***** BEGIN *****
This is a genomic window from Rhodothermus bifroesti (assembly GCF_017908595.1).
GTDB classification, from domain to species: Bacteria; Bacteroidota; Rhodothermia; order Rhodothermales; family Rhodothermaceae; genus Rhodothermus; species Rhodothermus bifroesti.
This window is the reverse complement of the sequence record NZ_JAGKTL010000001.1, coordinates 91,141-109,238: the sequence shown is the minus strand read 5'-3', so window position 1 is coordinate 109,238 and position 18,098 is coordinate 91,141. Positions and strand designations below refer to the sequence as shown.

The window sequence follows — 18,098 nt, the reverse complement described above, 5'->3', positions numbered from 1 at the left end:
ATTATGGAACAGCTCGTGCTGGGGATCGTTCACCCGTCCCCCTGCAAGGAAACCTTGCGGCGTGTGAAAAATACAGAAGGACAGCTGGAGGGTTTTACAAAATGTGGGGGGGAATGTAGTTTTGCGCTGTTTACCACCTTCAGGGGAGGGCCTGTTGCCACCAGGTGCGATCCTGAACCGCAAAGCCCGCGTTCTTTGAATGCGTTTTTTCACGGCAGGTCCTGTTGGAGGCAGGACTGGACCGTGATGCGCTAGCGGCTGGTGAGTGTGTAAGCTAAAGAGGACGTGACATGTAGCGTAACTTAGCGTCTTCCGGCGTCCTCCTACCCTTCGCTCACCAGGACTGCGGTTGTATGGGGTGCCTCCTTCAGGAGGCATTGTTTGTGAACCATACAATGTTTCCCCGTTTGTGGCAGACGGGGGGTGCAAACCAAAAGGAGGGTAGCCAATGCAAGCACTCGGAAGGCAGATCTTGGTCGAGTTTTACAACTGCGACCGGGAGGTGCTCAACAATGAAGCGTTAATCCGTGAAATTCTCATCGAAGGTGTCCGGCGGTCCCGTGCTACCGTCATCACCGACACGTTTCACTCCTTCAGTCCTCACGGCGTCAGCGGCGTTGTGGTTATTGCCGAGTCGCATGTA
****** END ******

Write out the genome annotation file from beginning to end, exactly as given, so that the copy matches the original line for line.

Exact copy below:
This is a genomic window from Rhodothermus bifroesti (assembly GCF_017908595.1).
GTDB classification, from domain to species: Bacteria; Bacteroidota; Rhodothermia; order Rhodothermales; family Rhodothermaceae; genus Rhodothermus; species Rhodothermus bifroesti.
This window is the reverse complement of the sequence record NZ_JAGKTL010000001.1, coordinates 91,141-109,238: the sequence shown is the minus strand read 5'-3', so window position 1 is coordinate 109,238 and position 18,098 is coordinate 91,141. Positions and strand designations below refer to the sequence as shown.

The window sequence follows — 18,098 nt, the reverse complement described above, 5'->3', positions numbered from 1 at the left end:
ATTATGGAACAGCTCGTGCTGGGGATCGTTCACCCGTCCCCCTGCAAGGAAACCTTGCGGCGTGTGAAAAATACAGAAGGACAGCTGGAGGGTTTTACAAAATGTGGGGGGGAATGTAGTTTTGCGCTGTTTACCACCTTCAGGGGAGGGCCTGTTGCCACCAGGTGCGATCCTGAACCGCAAAGCCCGCGTTCTTTGAATGCGTTTTTTCACGGCAGGTCCTGTTGGAGGCAGGACTGGACCGTGATGCGCTAGCGGCTGGTGAGTGTGTAAGCTAAAGAGGACGTGACATGTAGCGTAACTTAGCGTCTTCCGGCGTCCTCCTACCCTTCGCTCACCAGGACTGCGGTTGTATGGGGTGCCTCCTTCAGGAGGCATTGTTTGTGAACCATACAATGTTTCCCCGTTTGTGGCAGACGGGGGGTGCAAACCAAAAGGAGGGTAGCCAATGCAAGCACTCGGAAGGCAGATCTTGGTCGAGTTTTACAACTGCGACCGGGAGGTGCTCAACAATGAAGCGTTAATCCGTGAAATTCTCATCGAAGGTGTCCGGCGGTCCCGTGCTACCGTCATCACCGACACGTTTCACTCCTTCAGTCCTCACGGCGTCAGCGGCGTTGTGGTTATTGCCGAGTCGCATGTA